Today, many comprehensive estate plans include living trusts. Prepared properly, a living trust is a powerful estate planning document that allows you to change it throughout your lifetime. If you neglect to fund your trust, however, the trust may actually be completely ineffective. For your trust to work the way you intended, you need to "fund" it.
Unfortunately, the elderly are a frequent target of dishonest companies and individuals who attempt to capitalize on seniors' financial fears. Many of these companies sell trusts and annuities that end up harming a senior's finances instead of improving or preserving them.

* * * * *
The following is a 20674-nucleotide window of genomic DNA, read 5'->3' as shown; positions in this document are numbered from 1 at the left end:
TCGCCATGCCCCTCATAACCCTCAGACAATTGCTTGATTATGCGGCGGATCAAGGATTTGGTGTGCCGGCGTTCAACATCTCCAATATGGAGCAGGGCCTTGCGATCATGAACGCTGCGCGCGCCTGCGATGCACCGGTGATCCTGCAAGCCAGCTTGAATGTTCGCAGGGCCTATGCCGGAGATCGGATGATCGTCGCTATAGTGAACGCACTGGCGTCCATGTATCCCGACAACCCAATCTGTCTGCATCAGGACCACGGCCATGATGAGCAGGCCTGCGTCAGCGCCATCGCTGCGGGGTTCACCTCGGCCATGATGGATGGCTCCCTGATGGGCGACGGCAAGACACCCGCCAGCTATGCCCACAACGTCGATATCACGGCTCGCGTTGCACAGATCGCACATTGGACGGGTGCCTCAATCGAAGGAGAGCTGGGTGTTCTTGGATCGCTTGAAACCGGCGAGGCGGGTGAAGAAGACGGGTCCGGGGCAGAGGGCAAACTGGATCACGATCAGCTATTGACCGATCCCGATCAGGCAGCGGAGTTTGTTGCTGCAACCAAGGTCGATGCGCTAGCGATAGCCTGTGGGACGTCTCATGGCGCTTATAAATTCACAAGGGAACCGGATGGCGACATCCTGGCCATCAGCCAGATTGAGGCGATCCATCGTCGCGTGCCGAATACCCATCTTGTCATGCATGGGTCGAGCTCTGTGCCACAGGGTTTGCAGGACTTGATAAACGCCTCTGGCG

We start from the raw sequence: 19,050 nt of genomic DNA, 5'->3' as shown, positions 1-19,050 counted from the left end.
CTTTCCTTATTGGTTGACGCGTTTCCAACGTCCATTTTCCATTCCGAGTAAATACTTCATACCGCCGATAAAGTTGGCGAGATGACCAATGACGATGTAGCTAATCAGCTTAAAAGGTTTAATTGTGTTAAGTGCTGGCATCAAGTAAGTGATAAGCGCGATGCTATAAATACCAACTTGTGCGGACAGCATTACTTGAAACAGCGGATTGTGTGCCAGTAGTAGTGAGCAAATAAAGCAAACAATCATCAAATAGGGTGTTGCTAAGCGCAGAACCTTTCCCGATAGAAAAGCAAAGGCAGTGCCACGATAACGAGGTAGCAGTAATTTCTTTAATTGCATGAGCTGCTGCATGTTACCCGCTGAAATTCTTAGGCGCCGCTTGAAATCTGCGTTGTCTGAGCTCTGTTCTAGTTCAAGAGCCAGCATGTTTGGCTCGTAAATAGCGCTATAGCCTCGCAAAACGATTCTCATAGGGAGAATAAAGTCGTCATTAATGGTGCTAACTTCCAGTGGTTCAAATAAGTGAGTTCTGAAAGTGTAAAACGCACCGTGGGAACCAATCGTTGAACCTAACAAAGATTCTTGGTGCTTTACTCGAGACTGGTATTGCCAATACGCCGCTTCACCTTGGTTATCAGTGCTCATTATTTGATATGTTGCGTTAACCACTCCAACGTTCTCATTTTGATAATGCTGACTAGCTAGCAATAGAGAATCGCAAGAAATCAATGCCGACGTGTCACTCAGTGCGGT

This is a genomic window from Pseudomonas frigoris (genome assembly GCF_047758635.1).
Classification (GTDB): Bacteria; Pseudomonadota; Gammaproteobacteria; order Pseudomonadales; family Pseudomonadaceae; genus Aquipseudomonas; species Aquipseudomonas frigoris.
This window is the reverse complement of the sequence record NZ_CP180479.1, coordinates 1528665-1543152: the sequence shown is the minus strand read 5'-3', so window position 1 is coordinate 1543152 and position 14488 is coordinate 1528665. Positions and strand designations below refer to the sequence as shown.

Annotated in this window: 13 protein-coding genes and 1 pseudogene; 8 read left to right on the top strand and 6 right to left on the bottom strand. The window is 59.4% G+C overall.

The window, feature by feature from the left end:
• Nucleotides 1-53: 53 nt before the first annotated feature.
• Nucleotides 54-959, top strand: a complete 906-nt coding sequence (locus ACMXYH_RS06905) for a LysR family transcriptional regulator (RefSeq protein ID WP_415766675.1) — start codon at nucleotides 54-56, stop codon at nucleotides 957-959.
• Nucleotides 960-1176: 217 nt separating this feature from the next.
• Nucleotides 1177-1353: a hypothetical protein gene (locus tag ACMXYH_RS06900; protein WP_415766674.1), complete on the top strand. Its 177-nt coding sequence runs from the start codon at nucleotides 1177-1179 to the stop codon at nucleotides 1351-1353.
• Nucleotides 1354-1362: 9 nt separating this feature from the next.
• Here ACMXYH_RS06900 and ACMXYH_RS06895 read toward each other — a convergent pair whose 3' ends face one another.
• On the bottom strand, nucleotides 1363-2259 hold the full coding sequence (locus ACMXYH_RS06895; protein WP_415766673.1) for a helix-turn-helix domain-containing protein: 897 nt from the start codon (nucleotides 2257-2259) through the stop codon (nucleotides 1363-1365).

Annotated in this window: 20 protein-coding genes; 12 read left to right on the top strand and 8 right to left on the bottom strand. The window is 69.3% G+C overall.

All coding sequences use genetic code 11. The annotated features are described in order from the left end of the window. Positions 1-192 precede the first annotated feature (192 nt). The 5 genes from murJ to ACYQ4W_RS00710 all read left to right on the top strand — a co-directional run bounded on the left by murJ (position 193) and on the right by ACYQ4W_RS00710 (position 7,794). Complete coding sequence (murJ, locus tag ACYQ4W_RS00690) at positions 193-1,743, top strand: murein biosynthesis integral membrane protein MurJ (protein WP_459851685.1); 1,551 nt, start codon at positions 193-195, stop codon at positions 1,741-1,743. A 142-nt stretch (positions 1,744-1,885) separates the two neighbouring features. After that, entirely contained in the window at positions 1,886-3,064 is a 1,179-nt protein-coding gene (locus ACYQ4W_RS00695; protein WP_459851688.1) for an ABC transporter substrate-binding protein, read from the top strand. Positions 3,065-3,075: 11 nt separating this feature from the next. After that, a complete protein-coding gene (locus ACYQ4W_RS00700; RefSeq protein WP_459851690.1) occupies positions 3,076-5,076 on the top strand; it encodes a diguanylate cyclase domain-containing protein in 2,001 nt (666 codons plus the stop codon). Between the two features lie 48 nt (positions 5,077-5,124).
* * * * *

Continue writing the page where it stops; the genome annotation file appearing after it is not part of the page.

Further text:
Despite the fact that trust law can be very complex, it can also open the door to some wise estate planning options. On a basic level, trusts can be used to distribute assets to beneficiaries in accord with a grantor's wishes. A trustee is assigned to oversee the administration of the assets included in the trust. Interestingly enough, trusts can be administered while grantors are alive or after they pass away.